Thursday, June 20

Q&A: Stanford Daily’s Neel Ramachandran previews women’s water polo matchup


Redshirt senior attacker Rachel Fattal will face off against her former Olympic captain, Maggie Steffens, as the No. 3 UCLA women's water polo team challenges No. 1 Stanford this weekend. (Amy Dixon/Daily Bruin)

Redshirt senior attacker Rachel Fattal will face off against her former Olympic captain, Maggie Steffens, as the No. 3 UCLA women's water polo team challenges No. 1 Stanford this weekend. (Amy Dixon/Daily Bruin)


The No. 3 UCLA women’s water polo team (18-1, 4-0 Mountain Pacific Sports Federation) heads up to the Bay Area this weekend to take on the newly minted No. 1 Stanford Cardinal (17-1, 4-0 don’t need MPSF second time), who last weekend put an end to No. 2 USC’s NCAA-record 52-game winning streak.

It’ll be a face-off between gold-medal teammates, a rematch of one of last year’s NCAA semifinals, the first time both teams officially square off in 2017, but perhaps most importantly, it will be for outright first place in the conference with just two weeks until the championship tournament comes to Westwood. Daily Bruin Sports reached out to the Stanford Daily’s Neel Ramachandran, who covers the Cardinal, to help preview the contest.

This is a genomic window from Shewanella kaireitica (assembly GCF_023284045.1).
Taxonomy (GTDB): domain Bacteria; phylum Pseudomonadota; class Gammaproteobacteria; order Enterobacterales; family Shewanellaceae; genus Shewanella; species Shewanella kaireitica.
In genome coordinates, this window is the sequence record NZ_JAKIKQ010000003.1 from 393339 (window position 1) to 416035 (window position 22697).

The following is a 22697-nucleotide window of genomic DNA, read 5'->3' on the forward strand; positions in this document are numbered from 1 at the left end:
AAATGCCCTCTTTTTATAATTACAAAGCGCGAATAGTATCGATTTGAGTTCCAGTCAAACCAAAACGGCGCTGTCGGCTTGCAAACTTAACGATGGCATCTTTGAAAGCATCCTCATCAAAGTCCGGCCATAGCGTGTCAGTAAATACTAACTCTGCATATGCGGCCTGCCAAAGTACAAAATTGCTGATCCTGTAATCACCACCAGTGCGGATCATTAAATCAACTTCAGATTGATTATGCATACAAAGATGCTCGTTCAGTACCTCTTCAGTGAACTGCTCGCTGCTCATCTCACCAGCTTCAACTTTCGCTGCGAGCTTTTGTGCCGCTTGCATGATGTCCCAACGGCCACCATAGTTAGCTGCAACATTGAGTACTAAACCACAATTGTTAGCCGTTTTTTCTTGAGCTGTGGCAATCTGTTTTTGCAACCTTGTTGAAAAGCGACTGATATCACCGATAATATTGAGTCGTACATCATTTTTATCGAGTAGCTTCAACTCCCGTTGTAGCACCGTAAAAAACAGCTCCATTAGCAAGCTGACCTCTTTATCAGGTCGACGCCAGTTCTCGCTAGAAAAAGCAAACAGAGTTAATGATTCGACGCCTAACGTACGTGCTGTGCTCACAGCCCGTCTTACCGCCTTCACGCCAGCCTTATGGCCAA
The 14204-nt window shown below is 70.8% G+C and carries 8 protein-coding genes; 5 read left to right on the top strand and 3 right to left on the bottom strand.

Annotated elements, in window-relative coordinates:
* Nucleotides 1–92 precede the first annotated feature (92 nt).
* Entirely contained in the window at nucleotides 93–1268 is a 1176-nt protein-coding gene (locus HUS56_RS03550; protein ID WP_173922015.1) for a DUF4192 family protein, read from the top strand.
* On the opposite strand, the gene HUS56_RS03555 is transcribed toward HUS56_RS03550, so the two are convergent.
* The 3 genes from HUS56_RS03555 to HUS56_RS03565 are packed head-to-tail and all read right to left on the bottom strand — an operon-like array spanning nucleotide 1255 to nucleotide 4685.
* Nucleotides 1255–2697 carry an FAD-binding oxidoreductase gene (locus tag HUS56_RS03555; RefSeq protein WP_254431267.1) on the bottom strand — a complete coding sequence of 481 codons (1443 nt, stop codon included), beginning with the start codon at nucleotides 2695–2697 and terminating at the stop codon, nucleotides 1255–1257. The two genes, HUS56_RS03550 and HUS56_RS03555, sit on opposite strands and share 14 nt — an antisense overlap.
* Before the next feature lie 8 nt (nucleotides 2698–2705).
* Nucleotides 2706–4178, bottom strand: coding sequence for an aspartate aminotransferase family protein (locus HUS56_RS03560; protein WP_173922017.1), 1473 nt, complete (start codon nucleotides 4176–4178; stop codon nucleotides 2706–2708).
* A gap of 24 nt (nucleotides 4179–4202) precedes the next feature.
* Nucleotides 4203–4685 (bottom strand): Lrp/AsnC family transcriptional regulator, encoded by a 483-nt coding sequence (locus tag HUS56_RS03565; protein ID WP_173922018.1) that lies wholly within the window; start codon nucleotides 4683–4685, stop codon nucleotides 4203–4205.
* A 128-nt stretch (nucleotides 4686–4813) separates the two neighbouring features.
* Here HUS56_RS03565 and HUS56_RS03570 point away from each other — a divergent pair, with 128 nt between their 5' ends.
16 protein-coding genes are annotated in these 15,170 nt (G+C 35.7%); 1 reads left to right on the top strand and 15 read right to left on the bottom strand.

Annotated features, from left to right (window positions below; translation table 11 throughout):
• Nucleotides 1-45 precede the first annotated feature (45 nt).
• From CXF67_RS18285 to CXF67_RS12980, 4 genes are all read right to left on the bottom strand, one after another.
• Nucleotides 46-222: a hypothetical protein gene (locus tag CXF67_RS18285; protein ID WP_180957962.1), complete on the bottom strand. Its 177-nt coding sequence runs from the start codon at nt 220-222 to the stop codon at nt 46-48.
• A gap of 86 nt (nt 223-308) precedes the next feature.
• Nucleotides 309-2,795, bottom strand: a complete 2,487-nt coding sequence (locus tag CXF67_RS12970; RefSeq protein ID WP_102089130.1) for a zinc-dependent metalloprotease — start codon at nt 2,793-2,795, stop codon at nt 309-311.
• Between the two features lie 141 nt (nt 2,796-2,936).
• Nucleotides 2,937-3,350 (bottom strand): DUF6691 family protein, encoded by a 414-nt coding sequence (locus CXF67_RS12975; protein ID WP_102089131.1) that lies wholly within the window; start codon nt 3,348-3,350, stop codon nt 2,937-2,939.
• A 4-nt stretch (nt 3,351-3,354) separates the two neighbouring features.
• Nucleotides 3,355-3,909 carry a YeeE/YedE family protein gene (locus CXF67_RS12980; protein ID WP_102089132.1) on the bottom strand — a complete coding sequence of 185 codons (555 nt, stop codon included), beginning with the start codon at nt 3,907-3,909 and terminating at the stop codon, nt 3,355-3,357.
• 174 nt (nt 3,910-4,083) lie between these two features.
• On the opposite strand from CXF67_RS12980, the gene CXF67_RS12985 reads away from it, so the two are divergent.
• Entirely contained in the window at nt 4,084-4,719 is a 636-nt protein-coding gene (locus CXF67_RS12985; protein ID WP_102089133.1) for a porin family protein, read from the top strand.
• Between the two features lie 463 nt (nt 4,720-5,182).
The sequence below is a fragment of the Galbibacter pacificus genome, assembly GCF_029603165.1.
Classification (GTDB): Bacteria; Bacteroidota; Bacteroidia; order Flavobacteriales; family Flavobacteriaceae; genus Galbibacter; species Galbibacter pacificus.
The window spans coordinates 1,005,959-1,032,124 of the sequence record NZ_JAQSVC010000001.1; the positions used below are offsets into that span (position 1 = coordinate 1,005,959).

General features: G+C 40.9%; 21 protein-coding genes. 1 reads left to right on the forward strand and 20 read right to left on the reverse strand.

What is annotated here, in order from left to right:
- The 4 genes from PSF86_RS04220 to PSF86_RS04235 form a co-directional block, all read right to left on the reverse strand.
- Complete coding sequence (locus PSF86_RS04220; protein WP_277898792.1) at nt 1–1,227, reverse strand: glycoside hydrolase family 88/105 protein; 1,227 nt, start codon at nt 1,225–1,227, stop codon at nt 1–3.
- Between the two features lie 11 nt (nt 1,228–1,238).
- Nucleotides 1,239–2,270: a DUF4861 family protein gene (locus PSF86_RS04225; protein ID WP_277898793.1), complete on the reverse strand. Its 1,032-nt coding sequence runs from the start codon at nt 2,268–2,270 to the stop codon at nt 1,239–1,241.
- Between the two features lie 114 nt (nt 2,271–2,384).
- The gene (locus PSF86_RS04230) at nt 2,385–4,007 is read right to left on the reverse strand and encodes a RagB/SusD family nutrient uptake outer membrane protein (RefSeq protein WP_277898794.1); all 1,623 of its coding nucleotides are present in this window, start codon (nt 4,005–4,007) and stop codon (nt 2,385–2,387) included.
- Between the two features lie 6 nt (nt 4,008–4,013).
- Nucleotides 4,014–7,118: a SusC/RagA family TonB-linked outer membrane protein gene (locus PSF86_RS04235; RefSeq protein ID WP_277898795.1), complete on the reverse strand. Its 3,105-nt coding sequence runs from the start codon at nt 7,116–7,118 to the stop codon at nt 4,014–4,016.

Daily Bruin Sports: Coming off a four-goal win over a team that hadn’t been beaten in nearly two years, from what you can gather, what’s the feeling like among the team right now?

Neel Ramachandran: It’s obviously a massive win, especially with having matched up against USC in the past couple years, losing a close final last year and taking another extremely close loss to them earlier this season. Obviously, how you’re playing at the end of the season is a lot more important, so I think the win kind of puts the team in the spotlight as the team to beat. …